October 16, 2021

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Expansions In Jazz: Christian McBride


Christian McBride | photo courtesy of the artist

On this week’s episode of Expansions in Jazz, Julian Booker is joined by bass player Christian McBride. He and Julian discuss his early life growing up in Philadelphia, his long career in and beyond jazz — a career that includes six Grammy honors, and three albums that he released in 2020: The Movement Revisited: A Musical Portrait of Four Icons; his reunion with Joshua Redman, Brad Mehldau and Brian Blade, Roundagain; and his big band recording, For Jimmy, Wes and Oliver. Here are some highlights from their conversation.

(text has been edited for length and clarity)

On growing up in Philadelphia:

“Philly, of course, is one of the cornerstones of the
world when it comes to the arts, specifically in music…I grew up in the
late-’70s through the ’80s sweet spot of Philadelphia: Teddy Pendergass, Patti
LaBelle, Pieces of a Dream, Grover Washington. I went to high school at CAPA
and my classmates were Joey DeFrancesco, Questlove, Black Thought, Boyz II Men,
Kurt Rosenwinkle, Amel Larrieux…my dad, Lee Smith, and my great uncle, Howard
Cooper, have been very important musicians on the Philly scene for a long time,
and my uncle, Tony McBride, Jr. (known as Butch to all of his friends and
family) ran promotions and advertising at WHAT. So I was surrounded by music my
whole childhood.”

On the musicians he played with in his late teens and early
20s:

“I really did learn a lot from all of them: Bobby
Watson, James Williams, Benny Golson. Freddie Hubbard was someone who was very
special to me. I always wanted to play with him. I saw him play at Penn’s
Landing when I was a sophomore in high school. What he played that night, the
energy coming off of the stage, it wasn’t dissimilar to the same energy I found
at an R&B concert, or a Gospel or Rock concert. He would play these lines
on the trumpet and the audience would just be screaming. So I always had a soft
spot for Freddie Hubbard. I loved his music, I loved the way he played. So
playing with him was a wonderful time for me. But, also, I feel the same exact
way about Joe Henderson, McCoy Tyner…and then when I met Ray Brown, he became
like a second dad to me in many ways, so I was very fortunate to have him as a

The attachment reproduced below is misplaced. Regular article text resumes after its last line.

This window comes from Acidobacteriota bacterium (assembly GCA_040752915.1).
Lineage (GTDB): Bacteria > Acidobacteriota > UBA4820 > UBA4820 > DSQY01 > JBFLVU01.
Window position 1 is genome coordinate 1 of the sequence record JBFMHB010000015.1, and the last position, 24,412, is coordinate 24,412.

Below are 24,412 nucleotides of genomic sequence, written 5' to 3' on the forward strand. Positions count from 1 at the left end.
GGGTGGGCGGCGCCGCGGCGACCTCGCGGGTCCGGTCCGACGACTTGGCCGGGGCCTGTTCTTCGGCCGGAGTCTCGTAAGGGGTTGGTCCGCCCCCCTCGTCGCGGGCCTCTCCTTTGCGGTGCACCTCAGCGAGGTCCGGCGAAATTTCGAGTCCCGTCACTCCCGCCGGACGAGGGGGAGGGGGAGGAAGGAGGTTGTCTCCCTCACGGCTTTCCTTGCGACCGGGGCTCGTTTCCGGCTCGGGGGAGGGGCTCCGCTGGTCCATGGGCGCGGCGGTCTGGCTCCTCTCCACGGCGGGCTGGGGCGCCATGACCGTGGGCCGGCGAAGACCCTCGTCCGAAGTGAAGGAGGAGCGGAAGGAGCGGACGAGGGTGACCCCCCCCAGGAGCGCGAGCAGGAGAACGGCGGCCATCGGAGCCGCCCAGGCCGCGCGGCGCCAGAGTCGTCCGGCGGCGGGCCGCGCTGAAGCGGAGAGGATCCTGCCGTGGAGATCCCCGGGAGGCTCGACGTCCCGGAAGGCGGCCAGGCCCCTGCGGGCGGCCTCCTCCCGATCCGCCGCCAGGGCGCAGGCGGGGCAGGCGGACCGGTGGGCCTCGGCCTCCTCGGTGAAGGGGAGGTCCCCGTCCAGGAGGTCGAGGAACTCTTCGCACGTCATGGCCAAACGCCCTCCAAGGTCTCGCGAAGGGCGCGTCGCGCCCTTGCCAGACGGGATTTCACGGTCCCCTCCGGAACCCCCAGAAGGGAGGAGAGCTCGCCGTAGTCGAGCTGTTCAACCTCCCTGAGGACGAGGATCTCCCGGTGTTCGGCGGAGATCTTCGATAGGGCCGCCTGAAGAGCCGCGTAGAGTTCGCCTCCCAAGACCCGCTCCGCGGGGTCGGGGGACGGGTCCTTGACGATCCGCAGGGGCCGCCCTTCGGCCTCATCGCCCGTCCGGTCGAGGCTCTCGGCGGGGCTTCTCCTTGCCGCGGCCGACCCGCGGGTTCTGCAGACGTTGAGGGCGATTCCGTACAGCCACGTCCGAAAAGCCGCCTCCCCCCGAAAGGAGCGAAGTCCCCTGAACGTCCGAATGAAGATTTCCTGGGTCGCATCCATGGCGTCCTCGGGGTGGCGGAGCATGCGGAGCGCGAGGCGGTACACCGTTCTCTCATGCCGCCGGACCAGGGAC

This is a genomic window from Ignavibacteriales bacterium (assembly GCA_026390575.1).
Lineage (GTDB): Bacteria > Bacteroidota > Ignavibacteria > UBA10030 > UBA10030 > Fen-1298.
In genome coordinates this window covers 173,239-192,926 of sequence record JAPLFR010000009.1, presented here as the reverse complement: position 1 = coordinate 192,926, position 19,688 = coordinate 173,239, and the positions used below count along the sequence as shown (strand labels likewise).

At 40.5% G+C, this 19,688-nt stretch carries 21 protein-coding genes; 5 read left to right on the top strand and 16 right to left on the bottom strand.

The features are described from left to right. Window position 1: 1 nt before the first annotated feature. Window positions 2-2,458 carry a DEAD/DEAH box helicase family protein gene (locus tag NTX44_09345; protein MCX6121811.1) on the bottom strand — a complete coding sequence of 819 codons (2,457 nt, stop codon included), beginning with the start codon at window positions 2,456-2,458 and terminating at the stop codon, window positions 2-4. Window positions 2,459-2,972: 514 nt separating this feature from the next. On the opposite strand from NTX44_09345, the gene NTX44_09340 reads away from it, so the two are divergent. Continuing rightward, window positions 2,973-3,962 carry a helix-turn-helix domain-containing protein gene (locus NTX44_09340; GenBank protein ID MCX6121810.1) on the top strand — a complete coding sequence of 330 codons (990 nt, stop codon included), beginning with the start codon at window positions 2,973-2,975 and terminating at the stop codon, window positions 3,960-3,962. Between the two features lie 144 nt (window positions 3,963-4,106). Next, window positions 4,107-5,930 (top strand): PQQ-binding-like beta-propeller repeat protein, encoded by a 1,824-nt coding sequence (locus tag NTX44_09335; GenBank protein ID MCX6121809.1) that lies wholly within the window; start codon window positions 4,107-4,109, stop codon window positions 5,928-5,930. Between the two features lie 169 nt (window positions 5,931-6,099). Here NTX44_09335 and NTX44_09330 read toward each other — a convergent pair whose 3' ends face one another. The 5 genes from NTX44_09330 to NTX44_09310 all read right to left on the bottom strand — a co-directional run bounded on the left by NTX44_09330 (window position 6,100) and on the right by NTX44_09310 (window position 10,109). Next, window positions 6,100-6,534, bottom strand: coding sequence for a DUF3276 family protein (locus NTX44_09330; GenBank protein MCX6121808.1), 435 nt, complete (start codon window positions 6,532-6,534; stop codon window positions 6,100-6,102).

mentor.”

On adapting to the type of music, and the musicians with
whom, he is playing:

“I can’t go play a gig with Sting, thinking ‘Ray
Brown.’ I have to play what the script calls for…we live in a culture that
really rewards individuality, but I sometimes believe that people take that out
of context…to me, it would seem more ‘genius’ that you could play with ten different
bands and actually learn the rules of all ten bands and serve the music on its
terms than having one style that you ‘do’ and just bogart it in all ten bands.
That to me is not genius. That’s individualism, but that’s the kind of
individualism that’s going to keep you not working. To me, being able to
play with anyone, that’s genius. And all the people who I’ve admired have been
able to do that.”

On his 2020 album The Movement Revisited: A Musical
Portrait of Four Icons
(recorded in 2013):

“[It’s music based around the words of Rosa Parks,
Malcolm X, Muhammad Ali, Martin Luther King, Jr. and the victory speech of
Barack Obama in 2008]. I was very proud of The Movement Revisited. I was
hoping it could have come out sooner, but considering what is going on in our
country these days, unfortunately the content of The Movement Revisited will
never be out of date. No matter whoever is in government, on a state or a
federal level, there are certain things about the human condition that will
always have to be dealt with

On his work as an educator and jazz ambassador:

“When I was going to CAPA, when people like Max Roach,
Dr. Billy Taylor, Grover Washington, Jr., Ron Carter, Jimmy Heath or Bobby
Watson would come to Philly and give these masterclasses, that’s how I met a
lot of those great legends. Knowing what I know now about being on the road,
they didn’t have to do that. Looking back, they did not have to take time out
of their busy schedules and spend time talking with us. I thought, if I’m ever
in the same position where I can inspire some kid in elementary, middle or high
school to get into this music, I am so there. Taking an hour out of my busy day
to talk to some kids? That’s actually something I love doing. That’s not an
interruption of my day on any level.”

Tags: Christian McBride, Expansions In jazz





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